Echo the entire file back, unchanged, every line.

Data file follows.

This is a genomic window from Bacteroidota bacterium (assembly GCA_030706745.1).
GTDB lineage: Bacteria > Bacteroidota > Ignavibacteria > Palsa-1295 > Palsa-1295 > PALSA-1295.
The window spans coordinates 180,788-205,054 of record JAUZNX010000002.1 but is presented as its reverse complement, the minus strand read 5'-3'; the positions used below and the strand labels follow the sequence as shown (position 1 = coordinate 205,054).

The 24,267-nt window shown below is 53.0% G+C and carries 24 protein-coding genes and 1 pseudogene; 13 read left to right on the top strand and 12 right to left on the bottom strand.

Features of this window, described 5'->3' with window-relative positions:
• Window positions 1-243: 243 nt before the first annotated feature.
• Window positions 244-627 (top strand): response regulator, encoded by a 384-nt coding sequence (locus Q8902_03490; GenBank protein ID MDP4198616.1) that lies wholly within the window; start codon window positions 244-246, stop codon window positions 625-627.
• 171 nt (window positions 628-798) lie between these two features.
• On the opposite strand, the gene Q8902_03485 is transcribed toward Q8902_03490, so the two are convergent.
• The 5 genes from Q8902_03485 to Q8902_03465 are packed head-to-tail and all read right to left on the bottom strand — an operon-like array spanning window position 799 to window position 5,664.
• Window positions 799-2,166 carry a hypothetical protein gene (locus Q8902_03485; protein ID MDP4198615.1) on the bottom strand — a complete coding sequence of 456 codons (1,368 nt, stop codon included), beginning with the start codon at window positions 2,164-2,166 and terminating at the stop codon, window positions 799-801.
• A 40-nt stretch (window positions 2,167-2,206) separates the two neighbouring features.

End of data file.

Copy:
This is a genomic window from Bacteroidota bacterium (assembly GCA_030706745.1).
GTDB lineage: Bacteria > Bacteroidota > Ignavibacteria > Palsa-1295 > Palsa-1295 > PALSA-1295.
The window spans coordinates 180,788-205,054 of record JAUZNX010000002.1 but is presented as its reverse complement, the minus strand read 5'-3'; the positions used below and the strand labels follow the sequence as shown (position 1 = coordinate 205,054).

The 24,267-nt window shown below is 53.0% G+C and carries 24 protein-coding genes and 1 pseudogene; 13 read left to right on the top strand and 12 right to left on the bottom strand.

Features of this window, described 5'->3' with window-relative positions:
• Window positions 1-243: 243 nt before the first annotated feature.
• Window positions 244-627 (top strand): response regulator, encoded by a 384-nt coding sequence (locus Q8902_03490; GenBank protein ID MDP4198616.1) that lies wholly within the window; start codon window positions 244-246, stop codon window positions 625-627.
• 171 nt (window positions 628-798) lie between these two features.
• On the opposite strand, the gene Q8902_03485 is transcribed toward Q8902_03490, so the two are convergent.
• The 5 genes from Q8902_03485 to Q8902_03465 are packed head-to-tail and all read right to left on the bottom strand — an operon-like array spanning window position 799 to window position 5,664.
• Window positions 799-2,166 carry a hypothetical protein gene (locus Q8902_03485; protein ID MDP4198615.1) on the bottom strand — a complete coding sequence of 456 codons (1,368 nt, stop codon included), beginning with the start codon at window positions 2,164-2,166 and terminating at the stop codon, window positions 799-801.
• A 40-nt stretch (window positions 2,167-2,206) separates the two neighbouring features.